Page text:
Some might think of bats as disease-ridden, aggressive, and downright unappealing. But third-year Juan Contreras says, “They’re some of the cutest animals I have ever seen!”
The biology and environmental studies major views these creatures differently because, as part of a National Science Foundation-Research Experience for Undergraduates (NSF-REU) program, he spent the summer studying them.
In Puerto Rico’s El Yunque National Forest, Contreras explored the host-specificity of parasites on bats—specifically, whether particular parasites only attach themselves to certain species of bats. To do this, Contreras, with a group of student researchers, spent weeks collecting samples from the 13 species of neotropical bats who live in a large network of caves.
“When we go sampling for bats, we typically have two people stationed at the cave entrance with the trap and someone else who runs the bats from the cave to our sampling area,” says Contreras.
The students wear personal protective equipment to collect the bats’ sex, species, reproductive status, forearm length, weight, ectoparasite load, ectoparasite samples, and fecal samples. The data that Contreras and the other student researchers collected will be used in a University of Connecticut PhD student’s thesis on bat viruses.
“We take the ectoparasites off with soft tweezers that won't crush the parasites body,” Contreras says. “Most of the time, the ectoparasites are fairly easy to take off of a bat’s body. Because bats typically have many ectoparasites, we try to take at least one of each observable species, and then record a general estimate of quantity in our field notebooks.”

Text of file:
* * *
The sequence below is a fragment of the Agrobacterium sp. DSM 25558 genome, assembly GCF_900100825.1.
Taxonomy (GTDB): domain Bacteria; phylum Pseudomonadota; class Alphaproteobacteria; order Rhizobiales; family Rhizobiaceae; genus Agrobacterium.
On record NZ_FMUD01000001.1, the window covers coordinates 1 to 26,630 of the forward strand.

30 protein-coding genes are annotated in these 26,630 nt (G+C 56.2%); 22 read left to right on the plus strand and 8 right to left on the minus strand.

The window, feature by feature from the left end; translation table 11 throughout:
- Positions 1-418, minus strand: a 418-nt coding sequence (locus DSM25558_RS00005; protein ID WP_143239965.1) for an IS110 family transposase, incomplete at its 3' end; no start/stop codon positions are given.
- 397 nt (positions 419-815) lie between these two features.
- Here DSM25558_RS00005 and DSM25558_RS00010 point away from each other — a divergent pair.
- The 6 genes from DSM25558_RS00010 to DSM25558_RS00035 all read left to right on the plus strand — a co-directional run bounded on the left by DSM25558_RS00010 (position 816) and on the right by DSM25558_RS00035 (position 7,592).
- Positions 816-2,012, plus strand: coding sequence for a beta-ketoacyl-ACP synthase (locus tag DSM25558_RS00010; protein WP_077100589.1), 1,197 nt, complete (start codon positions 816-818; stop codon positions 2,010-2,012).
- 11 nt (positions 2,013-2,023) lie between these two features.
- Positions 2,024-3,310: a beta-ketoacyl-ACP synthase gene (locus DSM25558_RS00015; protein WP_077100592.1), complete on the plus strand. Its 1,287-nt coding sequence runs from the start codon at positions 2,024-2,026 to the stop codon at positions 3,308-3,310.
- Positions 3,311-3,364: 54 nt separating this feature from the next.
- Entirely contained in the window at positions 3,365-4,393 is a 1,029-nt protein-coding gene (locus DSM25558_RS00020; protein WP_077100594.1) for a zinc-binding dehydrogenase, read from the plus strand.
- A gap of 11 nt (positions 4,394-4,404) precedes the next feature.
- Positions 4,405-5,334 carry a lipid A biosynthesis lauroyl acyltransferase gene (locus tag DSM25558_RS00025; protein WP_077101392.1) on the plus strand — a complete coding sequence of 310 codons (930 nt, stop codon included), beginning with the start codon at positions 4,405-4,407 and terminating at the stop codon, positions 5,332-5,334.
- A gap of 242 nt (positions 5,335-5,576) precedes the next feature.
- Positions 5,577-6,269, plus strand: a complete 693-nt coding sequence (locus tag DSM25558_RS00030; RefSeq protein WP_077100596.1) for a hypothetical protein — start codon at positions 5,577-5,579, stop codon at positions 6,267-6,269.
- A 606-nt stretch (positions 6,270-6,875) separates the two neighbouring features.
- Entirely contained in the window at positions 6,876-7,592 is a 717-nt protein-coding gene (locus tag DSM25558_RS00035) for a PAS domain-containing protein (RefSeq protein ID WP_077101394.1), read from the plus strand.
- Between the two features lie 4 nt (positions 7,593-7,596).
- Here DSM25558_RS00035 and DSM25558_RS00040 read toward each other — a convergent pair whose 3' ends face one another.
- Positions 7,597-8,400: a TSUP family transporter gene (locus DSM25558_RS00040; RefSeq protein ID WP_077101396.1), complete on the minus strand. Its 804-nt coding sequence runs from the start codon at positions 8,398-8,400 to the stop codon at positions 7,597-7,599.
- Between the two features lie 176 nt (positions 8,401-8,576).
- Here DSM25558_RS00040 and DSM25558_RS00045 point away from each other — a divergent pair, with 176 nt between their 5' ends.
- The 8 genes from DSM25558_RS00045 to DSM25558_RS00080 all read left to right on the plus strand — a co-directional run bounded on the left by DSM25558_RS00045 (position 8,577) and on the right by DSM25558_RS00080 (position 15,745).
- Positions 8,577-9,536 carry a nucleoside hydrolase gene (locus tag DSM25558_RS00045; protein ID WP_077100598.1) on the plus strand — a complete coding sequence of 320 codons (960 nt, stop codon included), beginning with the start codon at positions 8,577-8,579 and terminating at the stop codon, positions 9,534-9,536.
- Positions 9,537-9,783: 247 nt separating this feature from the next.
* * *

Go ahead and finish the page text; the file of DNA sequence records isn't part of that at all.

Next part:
For Contreras, the summer experience expanded his view of who a scientist can be. “Growing up in the south side of Chicago and coming from an immigrant family, a master’s degree or PhD has always seem like a farfetched idea. But working among scientists that often only speak Spanish, with scientists who look like me and come from humble beginnings, has validated my identity as a scientist and has pushed me to continue to achieve my goals.”
Out of the Rainforest, into a Climate-controlled Research Facility
Instead of spending time outside in the field, summer research can be an indoor pursuit. That was the case for Jenn Feigin, a fourth-year who spent the summer at the offices of Novartis Institutes for BioMedical Research in Cambridge, Massachusetts.
Feigin imagined that working for a private pharmaceutical company would be “vicious” and “competitive.” But instead, the biology and history major found the working environment in the Novartis Scientific Summer Scholars Program to be the opposite.
“My mentors and my team are extremely encouraging, nurturing, patient, and are very good teachers. I've learned so much—not only about cutting-edge oncology research—but also the kind of work environment that makes me excited to come in each day,” says Feigin.
Feigin worked in the biotheraputics and immune-oncology research and development department. There, she ran tests to help determine which drugs are most effective in “antibody-drug conjugates” (ADCs)—an important class of highly potent biopharmaceutical drugs designed as a targeted therapy for treating people with cancer. Unlike chemotherapy, ADCs are intended to kill only the cancer cells and spare healthy cells. Feigin’s research focused specifically on non-Hodgkin's lymphomas and small cell lung cancers.